“Did you know that the peach crayon was actually named ‘flesh’?” reads a section toward the end of the book, touching on how Crayola initially gave the crayon that name. “I found it pretty strange that there was just one crayon with that name and that even today only one was being called ‘skin-color’ crayon. So with More than Peach, I want every single person to know I value them and that their spaces (and businesses) really should, too!”

If you find yourself shopping for crayons on Target’s website now or in stores this summer, you will see Crayola now has a “Colors of the World” line. You will also see More than Peach crayons, the brand Bellen has pioneered. Here’s what you should know about those crayons that come in a wide spectrum of skin-tone colors: They were the innovation of a Black girl who knew her skin wasn’t the color of peaches and wanted to find a way for all children to feel seen.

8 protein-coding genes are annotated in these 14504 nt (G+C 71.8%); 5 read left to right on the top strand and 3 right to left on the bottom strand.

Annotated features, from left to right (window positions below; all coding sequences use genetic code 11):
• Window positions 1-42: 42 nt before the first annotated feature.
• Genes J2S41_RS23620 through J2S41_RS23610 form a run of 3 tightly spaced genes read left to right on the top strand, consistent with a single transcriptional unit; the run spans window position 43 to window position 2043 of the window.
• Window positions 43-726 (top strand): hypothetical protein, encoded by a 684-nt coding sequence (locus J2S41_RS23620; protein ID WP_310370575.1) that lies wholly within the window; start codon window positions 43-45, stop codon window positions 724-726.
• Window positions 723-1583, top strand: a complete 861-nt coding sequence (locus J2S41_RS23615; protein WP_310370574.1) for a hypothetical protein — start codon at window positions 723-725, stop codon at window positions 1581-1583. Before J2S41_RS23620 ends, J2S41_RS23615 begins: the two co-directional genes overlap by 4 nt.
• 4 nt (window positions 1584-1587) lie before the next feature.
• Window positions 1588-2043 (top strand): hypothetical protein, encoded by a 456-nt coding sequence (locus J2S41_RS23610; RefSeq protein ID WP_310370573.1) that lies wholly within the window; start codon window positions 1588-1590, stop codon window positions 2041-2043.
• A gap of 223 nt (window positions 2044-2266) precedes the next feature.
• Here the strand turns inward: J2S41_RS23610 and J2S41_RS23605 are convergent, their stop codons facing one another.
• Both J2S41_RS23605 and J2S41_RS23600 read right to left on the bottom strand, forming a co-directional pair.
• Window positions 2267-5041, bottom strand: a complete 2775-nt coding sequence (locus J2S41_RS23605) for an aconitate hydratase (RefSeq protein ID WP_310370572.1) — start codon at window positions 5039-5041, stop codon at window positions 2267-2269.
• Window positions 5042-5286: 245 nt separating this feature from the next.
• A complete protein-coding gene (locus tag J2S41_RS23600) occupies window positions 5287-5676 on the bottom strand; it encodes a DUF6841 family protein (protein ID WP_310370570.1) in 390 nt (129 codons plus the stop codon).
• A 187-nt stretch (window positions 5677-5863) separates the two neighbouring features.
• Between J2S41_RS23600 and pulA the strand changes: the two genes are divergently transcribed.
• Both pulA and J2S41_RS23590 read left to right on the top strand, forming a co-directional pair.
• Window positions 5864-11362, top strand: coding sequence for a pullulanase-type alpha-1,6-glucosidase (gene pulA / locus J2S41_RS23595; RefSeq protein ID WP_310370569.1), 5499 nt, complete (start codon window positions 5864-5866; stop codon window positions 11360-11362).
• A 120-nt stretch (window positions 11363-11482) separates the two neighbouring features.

Bellen’s book shows her talking to her mom about what happened in class and deciding that the next time someone asked for the skin-colored crayon, she would say: “Which one? Skin can be any number of beautiful colors.” In the book, she answers that way again and again. Then one day, she hears those words coming from someone else. “My teacher replies just the way I did” the book reads.

Bellen will tell you that she realized at that moment that language and perspectives could be changed.

I first told you about Bellen when she was 9 and had just created the “More than Peach” project, which aimed to get multicultural-colored crayons and colored pencils into more classrooms. At the time, her effort was focused on Loudoun County, where her family lives.